War, Memory, and Culture: The Uncertain Legal Status of Historic Sunken Warships Under International Law

Valentina Vadi | Article

In February 2012, seventeen tons of artefacts and silver coins recovered from the Spanish galleon NUESTRA SEÑORA DE LAS MERCEDES, which was sunk in 1804 by British warships in the Atlantic Ocean, were returned to Spain. Spain’s ambassador to the United States emphatically noted: “This is history. . . . This is not money. This is historical heritage.” Reportedly, the coins will be exhibited in Spanish museums. The sought-after return comes after five years of legal disputes that began after Odyssey Marine Exploration, Inc. (Odyssey Marine), a U.S. salvor, located and recovered the artefacts in 2007. The United States Supreme Court denied certiorari.

Given the recent technological developments that make it possible to locate and recover shipwrecked vessels located at the bottom of the oceans, the case raises a number of issues regarding the status of sunken military vessels under international law, and these issues may reappear in the near future with regard to other recovered vessels.

Sunken military vessels can be an invaluable source of knowledge and hold a profound military, historical, and cultural value. From a military perspective, sunken military vessels may contain objects of national security or artefacts that could pose a danger to human health and the maritime environment. From a historical perspective, the discovered goods may recall dramatic events of the past and stories of aggression and violence. Still, they offer us the possibility of remembering the deceased and unveil often neglected episodes of the past. From a cultural perspective, shipwrecks can represent an integral part of the cultural heritage of humanity and a particularly important element in the history of peoples and their relations with each other.

Given that sunken military vessels raise a number of legal issues–including humanitarian concerns, issues of ownership, state immunity, preservation of cultural heritage, military defence, and environmental protection, to mention a few–this topic has recently been the subject of legal debate and has been examined from a variety of perspectives. Maritime law scholars have focused on national legislation and coastal states’ jurisdiction, military experts have illustrated the cogency of arguments related to military defence and national security, cultural heritage law scholars have focused on the recovery of historic sunken warships, and international law scholars have focused either on the humanitarian law aspect of sunken warships or on their legal status.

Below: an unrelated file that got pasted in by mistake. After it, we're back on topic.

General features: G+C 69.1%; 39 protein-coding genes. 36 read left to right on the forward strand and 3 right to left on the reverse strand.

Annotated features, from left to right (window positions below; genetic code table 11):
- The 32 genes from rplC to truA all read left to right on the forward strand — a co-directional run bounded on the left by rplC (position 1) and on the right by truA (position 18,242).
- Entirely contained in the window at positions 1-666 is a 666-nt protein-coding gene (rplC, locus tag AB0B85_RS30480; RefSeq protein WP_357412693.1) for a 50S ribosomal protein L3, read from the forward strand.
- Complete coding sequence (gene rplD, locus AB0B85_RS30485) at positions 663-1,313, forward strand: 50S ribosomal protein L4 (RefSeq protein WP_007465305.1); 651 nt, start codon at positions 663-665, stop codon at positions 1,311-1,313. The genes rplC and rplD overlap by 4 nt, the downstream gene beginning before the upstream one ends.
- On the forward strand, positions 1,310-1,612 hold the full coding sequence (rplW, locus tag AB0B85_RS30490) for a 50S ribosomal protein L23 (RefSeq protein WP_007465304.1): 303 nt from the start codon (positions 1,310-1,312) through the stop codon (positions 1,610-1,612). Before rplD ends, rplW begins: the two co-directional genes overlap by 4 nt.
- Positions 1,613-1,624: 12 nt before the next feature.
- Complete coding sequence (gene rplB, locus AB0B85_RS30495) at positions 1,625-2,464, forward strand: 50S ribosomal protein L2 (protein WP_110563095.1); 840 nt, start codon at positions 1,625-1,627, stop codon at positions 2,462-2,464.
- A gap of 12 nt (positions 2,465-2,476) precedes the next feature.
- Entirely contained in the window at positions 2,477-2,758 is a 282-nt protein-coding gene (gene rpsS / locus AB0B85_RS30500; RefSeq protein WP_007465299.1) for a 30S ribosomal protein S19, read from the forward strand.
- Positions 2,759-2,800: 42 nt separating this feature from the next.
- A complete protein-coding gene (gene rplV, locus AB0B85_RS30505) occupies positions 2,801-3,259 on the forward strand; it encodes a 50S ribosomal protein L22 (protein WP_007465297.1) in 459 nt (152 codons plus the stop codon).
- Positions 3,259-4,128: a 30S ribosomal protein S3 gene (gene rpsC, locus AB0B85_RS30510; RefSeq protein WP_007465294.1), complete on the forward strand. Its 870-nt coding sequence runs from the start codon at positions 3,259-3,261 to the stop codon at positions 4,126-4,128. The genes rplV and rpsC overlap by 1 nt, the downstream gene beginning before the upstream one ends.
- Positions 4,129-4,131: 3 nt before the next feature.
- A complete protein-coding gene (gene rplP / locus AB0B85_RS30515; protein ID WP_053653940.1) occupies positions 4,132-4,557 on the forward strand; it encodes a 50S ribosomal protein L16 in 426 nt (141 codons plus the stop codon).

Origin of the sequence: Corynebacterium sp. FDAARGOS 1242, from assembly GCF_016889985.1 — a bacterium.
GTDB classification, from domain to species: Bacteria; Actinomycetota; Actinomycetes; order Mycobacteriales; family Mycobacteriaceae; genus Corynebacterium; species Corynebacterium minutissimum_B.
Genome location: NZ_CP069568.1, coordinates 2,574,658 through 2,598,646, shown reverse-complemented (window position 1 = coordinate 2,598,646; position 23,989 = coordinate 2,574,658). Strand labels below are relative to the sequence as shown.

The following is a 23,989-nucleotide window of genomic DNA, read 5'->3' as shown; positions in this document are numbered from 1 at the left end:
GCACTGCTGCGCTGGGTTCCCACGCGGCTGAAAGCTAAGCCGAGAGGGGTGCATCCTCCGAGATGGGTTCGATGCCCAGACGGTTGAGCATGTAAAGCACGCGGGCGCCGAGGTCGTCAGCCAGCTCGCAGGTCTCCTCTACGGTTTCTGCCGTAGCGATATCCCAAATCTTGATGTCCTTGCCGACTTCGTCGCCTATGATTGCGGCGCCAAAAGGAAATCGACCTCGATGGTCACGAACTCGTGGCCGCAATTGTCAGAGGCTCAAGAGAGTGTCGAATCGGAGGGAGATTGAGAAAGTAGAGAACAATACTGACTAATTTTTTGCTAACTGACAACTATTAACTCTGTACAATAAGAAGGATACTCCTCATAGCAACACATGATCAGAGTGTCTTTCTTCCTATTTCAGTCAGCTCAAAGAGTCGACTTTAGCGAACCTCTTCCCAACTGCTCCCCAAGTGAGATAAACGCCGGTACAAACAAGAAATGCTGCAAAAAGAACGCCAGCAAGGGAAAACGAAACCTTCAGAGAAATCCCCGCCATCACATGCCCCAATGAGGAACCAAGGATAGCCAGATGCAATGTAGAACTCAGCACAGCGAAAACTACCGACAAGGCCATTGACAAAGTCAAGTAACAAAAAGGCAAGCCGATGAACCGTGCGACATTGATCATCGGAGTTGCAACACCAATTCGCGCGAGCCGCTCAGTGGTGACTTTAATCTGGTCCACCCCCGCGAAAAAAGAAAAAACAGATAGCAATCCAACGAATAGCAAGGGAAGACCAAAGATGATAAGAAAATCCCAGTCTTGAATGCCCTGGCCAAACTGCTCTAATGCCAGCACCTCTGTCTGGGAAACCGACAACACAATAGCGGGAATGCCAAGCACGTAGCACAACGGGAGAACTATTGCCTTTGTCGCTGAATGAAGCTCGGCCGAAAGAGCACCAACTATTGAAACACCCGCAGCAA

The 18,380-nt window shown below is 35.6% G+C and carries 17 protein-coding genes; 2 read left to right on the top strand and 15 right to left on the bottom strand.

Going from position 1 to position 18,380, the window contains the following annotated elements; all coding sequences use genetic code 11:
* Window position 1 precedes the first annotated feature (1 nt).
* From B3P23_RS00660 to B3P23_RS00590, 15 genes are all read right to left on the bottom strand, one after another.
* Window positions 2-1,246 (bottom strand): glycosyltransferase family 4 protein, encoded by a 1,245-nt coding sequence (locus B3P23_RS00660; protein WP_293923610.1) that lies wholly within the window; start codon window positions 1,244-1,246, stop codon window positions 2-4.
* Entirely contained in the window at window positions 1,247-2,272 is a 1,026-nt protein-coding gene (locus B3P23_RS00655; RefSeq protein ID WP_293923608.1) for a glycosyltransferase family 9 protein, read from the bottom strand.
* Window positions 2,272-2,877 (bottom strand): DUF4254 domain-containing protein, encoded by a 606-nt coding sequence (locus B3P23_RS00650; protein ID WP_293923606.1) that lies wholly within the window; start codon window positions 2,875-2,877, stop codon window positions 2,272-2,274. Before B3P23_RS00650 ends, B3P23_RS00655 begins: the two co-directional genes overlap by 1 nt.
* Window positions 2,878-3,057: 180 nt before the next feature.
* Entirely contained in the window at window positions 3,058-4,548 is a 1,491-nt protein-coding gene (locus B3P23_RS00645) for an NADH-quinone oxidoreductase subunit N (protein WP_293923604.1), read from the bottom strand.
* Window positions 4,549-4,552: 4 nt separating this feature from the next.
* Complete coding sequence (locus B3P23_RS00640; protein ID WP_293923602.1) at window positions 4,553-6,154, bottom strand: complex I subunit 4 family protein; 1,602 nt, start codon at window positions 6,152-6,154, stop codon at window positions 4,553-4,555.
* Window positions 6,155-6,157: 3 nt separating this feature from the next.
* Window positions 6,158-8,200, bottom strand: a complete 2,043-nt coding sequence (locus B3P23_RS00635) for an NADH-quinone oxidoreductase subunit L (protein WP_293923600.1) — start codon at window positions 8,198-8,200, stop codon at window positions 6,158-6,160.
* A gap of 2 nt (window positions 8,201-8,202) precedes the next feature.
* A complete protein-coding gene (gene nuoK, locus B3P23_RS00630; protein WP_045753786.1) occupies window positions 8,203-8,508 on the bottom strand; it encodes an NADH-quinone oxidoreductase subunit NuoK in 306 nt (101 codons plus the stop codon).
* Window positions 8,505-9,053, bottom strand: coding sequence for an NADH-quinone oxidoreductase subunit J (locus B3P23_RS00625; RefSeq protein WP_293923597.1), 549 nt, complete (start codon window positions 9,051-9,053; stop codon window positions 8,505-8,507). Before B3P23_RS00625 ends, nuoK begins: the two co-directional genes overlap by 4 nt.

While discussions on the legal status of sunken military vessels are by no means new, what is missing is a systematic conceptual framework that may help the adjudicators, practitioners, and relevant stakeholders find their way in the complex maze of legal provisions. This Article scrutinizes, critically assesses, and contextualizes each building block of the legal framework governing sunken military vessels. It aims to reshape the current discourse in an analytical fashion by examining and systematizing such diverging perspectives and critically assessing the legal framework that governs sunken military vessels. In particular, this Article aims to investigate the destiny of sunken military vessels through the following different, but interconnected, regulatory paradigms: (1) the rules governing sovereign immunity, (2) the rules governing property, (3) international cultural law, and (4) humanitarian law. Due to the lack of a unitary legal framework, these approaches only partially overlap and may clash.

In the case of recovery of sunken military vessels, strong political, military, historical, cultural, and diplomatic motives require the consideration of a special regime. In fact, notwithstanding the relevance of sunken military vessels, an overly complex regime governs these vessels at the national and international law level, leaving many legal issues unsettled. Maritime powers hold that sunken warships are the property of the flag state, immune from the jurisdiction of countries other than the flag state and that “title to such vessels . . . is not lost by the mere passage of time.” Therefore, they insist on a rule that requires the consent of the flag state even in the case of activities directed at a wreck located in the territorial waters of third states. Other countries, however, contend that such an approach would unduly limit the sovereignty of coastal states. Finally, political factors and issues of reciprocity have moved a number of states to grant special treatment to these vessels. It remains to be seen whether the firm and uniform approach of maritime powers will determine the crystallization of a norm of customary law in this field.

This Article proceeds as follows. First, it defines the notion of military vessels and scrutinizes the regime that governs them. Second, this Article examines the concept of state immunity and its applicability to sunken military vessels. Third, it argues that the concept of property can provide an alternative ground for granting a special regime to sunken military vessels. Fourth, this Article explores the application of the cultural-heritage paradigm to historic sunken vessels. Fifth, it examines humanitarian law relating to sunken military vessels. Finally, this Article scrutinizes the different rationales behind the existing case law to verify whether the identified paradigms (sovereign immunity, public property, cultural concerns, and humanitarian concerns) can, and do, justify an ad hoc regime for sunken military vessels that removes them from the purview of the law of salvage and the law of finds.